Additionally, ______ (not ______) council members objected to the current cycle’s preliminary allocation, and the ______ (not ______) allocations were delayed by about ______ weeks (not ______). The condition that ______ ______ representatives meet with ______ and the ______ ______ ______ was unrelated and applied two funding cycles ago (not during the current cycle). ______ ______ and ______ ______ ______ of the General Counsel (not ______ ______ ______), recommended against using this condition for future cycles. The May 2013 meeting between ______ and ______ ______, which was also unrelated to the harrassment complaint, took place before (not after) summer allocations were released. Cory Hernandez ’14 is the treasurer of the ______ and a ______ (not ______) Vice-Chair of ______.

The article also mistakenly refers to ______ ______, magazine editor ______ ______, and the ______ ______ as “______,” “______,” and the “______ ______,” respectively.

36) This is not a puzzle. It’s also NOT ______.

Posted in MIT

What does it mean to call someone a chick?

There exists this term, “dawg”, which I can only assume comes from “dog”, that certain groups of people call each other, or themselves, in that particular clique. This looks to be a self-derogatory remark, given the attitude humans can be seen to take towards animals in general (also, the history of what one means when they call another human a dog). But perhaps it is meant to reflect a friendship connection galvanized by loyalty. Given that people seem to be perfectly fine with calling themselves dawgs, I’ll just assume that groups of people who do have managed to make it a term of at least neutral connotation.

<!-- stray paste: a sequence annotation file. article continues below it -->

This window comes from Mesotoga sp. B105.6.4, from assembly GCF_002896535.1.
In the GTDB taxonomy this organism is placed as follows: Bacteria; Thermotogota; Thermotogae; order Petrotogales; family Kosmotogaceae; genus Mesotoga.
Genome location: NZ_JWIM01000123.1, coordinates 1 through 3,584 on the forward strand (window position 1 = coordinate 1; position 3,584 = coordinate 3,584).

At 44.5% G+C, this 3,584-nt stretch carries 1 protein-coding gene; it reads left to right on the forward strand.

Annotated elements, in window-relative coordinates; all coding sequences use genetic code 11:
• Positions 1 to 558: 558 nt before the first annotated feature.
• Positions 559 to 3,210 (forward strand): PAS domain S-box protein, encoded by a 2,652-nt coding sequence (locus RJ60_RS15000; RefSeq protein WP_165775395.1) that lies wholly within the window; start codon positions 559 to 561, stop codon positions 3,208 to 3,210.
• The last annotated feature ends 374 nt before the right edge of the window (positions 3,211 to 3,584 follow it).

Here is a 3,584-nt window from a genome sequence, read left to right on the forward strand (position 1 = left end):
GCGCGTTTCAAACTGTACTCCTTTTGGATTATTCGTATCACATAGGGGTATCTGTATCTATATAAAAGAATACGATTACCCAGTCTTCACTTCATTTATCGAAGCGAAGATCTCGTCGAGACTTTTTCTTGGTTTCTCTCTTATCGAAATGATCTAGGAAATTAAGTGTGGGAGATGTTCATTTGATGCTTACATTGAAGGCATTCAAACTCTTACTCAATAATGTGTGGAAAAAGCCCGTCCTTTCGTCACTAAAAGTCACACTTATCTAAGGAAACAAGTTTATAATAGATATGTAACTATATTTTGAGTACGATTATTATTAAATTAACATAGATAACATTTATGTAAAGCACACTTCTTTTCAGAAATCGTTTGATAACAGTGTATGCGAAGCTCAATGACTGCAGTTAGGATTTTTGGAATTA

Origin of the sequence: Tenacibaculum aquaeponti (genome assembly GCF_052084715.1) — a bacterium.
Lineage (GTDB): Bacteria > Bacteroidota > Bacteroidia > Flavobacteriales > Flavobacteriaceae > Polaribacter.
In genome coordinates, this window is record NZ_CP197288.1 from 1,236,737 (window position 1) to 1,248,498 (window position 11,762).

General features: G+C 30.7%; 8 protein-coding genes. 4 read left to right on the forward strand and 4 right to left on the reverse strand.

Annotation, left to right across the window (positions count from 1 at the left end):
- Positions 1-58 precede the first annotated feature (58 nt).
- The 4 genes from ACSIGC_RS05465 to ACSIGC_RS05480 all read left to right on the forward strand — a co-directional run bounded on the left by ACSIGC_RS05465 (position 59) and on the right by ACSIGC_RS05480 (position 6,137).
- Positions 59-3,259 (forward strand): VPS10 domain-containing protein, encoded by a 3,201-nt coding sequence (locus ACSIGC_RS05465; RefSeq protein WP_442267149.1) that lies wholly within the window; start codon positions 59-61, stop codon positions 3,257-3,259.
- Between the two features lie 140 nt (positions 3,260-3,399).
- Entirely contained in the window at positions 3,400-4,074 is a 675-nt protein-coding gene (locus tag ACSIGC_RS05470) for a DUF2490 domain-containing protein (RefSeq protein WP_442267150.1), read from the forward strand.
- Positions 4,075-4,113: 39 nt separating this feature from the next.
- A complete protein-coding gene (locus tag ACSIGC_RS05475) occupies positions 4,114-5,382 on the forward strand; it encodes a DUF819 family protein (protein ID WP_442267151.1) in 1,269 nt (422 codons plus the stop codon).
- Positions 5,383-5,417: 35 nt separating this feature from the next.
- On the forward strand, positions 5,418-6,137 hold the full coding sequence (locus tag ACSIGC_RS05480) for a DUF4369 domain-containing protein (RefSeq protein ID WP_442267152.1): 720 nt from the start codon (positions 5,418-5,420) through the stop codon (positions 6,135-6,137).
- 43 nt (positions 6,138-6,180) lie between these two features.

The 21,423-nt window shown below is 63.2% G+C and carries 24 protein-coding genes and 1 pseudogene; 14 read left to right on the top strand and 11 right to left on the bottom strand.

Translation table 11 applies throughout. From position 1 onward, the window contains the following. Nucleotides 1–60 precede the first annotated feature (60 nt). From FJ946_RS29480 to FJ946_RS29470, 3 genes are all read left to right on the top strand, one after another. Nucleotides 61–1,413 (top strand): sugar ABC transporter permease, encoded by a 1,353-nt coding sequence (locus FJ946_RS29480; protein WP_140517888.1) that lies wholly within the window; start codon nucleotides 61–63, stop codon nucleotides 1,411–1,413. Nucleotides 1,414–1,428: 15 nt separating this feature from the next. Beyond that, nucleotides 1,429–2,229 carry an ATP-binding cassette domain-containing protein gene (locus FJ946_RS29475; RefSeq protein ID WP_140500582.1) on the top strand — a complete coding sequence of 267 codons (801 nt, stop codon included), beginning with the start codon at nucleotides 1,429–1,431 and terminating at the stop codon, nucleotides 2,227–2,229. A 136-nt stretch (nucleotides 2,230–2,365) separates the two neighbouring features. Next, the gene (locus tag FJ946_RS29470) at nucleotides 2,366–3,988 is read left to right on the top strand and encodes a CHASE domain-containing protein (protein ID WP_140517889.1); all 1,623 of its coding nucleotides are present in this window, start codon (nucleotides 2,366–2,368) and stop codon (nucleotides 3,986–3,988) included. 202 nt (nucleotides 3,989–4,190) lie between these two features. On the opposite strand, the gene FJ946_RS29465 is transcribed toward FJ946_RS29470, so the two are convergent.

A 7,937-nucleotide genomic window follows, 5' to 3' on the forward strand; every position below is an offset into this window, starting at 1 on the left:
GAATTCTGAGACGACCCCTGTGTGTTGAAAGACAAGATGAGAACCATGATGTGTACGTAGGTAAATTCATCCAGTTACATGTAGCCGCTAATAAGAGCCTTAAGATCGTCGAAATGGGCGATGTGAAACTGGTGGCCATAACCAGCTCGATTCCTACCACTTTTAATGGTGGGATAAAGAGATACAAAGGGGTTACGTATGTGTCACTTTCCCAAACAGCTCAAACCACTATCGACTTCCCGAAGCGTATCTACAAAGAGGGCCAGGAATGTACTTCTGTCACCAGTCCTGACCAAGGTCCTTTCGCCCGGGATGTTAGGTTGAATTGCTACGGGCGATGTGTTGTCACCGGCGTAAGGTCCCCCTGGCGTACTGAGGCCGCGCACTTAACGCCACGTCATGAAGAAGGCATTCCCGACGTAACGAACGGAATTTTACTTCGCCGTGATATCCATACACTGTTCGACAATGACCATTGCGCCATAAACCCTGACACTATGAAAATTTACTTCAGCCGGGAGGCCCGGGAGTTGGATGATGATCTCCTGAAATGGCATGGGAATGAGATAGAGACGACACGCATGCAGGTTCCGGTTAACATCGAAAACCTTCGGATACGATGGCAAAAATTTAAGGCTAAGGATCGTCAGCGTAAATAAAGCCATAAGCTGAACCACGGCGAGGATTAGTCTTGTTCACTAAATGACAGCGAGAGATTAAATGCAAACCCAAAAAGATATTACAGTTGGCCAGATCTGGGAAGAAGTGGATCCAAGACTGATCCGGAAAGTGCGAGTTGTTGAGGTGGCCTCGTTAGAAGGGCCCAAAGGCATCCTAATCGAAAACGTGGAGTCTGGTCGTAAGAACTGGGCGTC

(I’m also waiting for someone to refer to a friend as a “dawge”. I guess that would be pronounced “dodge”.)

Another case of the referring to human beings by an animalistic reference occurs in the term “chick”. A trip to tells me that a lot of people, in their definitions, try to make it clear that “chick” is “not offensive” or “not meant to be offensive”.

Here’s a thing about the word “chick”, though: one doesn’t hear people calling themselves “chicks”. And when one considers what a chick is, one realizes that it is an infantile version of an animal that actually the human frequently consumes as food and very rarely refers to in a positive way otherwise. (Recall what it means to deem one “chicken”.) When this is the case, and in addition, unlike in the case of “dawg”, people seem to not use this term for themselves, there comes a need to question if one can actually safely deem the term “chick” “not offensive”. Even if it isn’t, it is worth at least questioning what the connotation of the term is, and why society has accepted it into mainstream vocabulary.